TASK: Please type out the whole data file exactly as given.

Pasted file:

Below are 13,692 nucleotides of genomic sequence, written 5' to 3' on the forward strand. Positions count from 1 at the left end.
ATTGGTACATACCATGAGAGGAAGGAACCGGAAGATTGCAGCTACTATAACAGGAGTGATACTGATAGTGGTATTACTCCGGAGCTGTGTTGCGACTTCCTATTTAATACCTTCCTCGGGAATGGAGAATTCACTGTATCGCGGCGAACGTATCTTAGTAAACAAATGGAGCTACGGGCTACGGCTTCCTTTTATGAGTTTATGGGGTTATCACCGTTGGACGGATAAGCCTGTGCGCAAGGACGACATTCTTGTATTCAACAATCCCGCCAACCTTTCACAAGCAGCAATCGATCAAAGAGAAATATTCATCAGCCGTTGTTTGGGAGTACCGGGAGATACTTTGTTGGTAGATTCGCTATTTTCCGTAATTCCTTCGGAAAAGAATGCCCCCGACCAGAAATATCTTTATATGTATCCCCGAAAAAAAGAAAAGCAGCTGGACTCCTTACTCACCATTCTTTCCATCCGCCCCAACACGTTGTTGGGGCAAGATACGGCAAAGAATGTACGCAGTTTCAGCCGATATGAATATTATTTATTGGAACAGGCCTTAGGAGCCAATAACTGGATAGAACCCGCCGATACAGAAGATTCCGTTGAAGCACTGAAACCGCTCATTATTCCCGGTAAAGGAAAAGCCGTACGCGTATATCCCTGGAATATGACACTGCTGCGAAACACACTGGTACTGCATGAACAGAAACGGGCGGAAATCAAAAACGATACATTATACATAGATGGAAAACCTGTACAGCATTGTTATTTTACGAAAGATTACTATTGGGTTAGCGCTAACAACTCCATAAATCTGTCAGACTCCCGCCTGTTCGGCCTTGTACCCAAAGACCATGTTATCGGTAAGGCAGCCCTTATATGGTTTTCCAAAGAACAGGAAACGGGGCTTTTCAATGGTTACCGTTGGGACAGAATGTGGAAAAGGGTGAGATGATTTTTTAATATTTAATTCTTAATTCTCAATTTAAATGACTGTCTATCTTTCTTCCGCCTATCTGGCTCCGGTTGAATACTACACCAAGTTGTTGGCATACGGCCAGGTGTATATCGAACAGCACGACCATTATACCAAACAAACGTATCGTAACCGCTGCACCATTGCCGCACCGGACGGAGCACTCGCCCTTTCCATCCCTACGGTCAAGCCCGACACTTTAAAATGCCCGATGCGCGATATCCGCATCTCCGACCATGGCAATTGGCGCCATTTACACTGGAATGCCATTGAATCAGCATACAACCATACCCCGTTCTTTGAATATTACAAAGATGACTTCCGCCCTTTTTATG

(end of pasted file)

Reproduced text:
Below are 13,692 nucleotides of genomic sequence, written 5' to 3' on the forward strand. Positions count from 1 at the left end.
ATTGGTACATACCATGAGAGGAAGGAACCGGAAGATTGCAGCTACTATAACAGGAGTGATACTGATAGTGGTATTACTCCGGAGCTGTGTTGCGACTTCCTATTTAATACCTTCCTCGGGAATGGAGAATTCACTGTATCGCGGCGAACGTATCTTAGTAAACAAATGGAGCTACGGGCTACGGCTTCCTTTTATGAGTTTATGGGGTTATCACCGTTGGACGGATAAGCCTGTGCGCAAGGACGACATTCTTGTATTCAACAATCCCGCCAACCTTTCACAAGCAGCAATCGATCAAAGAGAAATATTCATCAGCCGTTGTTTGGGAGTACCGGGAGATACTTTGTTGGTAGATTCGCTATTTTCCGTAATTCCTTCGGAAAAGAATGCCCCCGACCAGAAATATCTTTATATGTATCCCCGAAAAAAAGAAAAGCAGCTGGACTCCTTACTCACCATTCTTTCCATCCGCCCCAACACGTTGTTGGGGCAAGATACGGCAAAGAATGTACGCAGTTTCAGCCGATATGAATATTATTTATTGGAACAGGCCTTAGGAGCCAATAACTGGATAGAACCCGCCGATACAGAAGATTCCGTTGAAGCACTGAAACCGCTCATTATTCCCGGTAAAGGAAAAGCCGTACGCGTATATCCCTGGAATATGACACTGCTGCGAAACACACTGGTACTGCATGAACAGAAACGGGCGGAAATCAAAAACGATACATTATACATAGATGGAAAACCTGTACAGCATTGTTATTTTACGAAAGATTACTATTGGGTTAGCGCTAACAACTCCATAAATCTGTCAGACTCCCGCCTGTTCGGCCTTGTACCCAAAGACCATGTTATCGGTAAGGCAGCCCTTATATGGTTTTCCAAAGAACAGGAAACGGGGCTTTTCAATGGTTACCGTTGGGACAGAATGTGGAAAAGGGTGAGATGATTTTTTAATATTTAATTCTTAATTCTCAATTTAAATGACTGTCTATCTTTCTTCCGCCTATCTGGCTCCGGTTGAATACTACACCAAGTTGTTGGCATACGGCCAGGTGTATATCGAACAGCACGACCATTATACCAAACAAACGTATCGTAACCGCTGCACCATTGCCGCACCGGACGGAGCACTCGCCCTTTCCATCCCTACGGTCAAGCCCGACACTTTAAAATGCCCGATGCGCGATATCCGCATCTCCGACCATGGCAATTGGCGCCATTTACACTGGAATGCCATTGAATCAGCATACAACCATACCCCGTTCTTTGAATATTACAAAGATGACTTCCGCCCTTTTTATG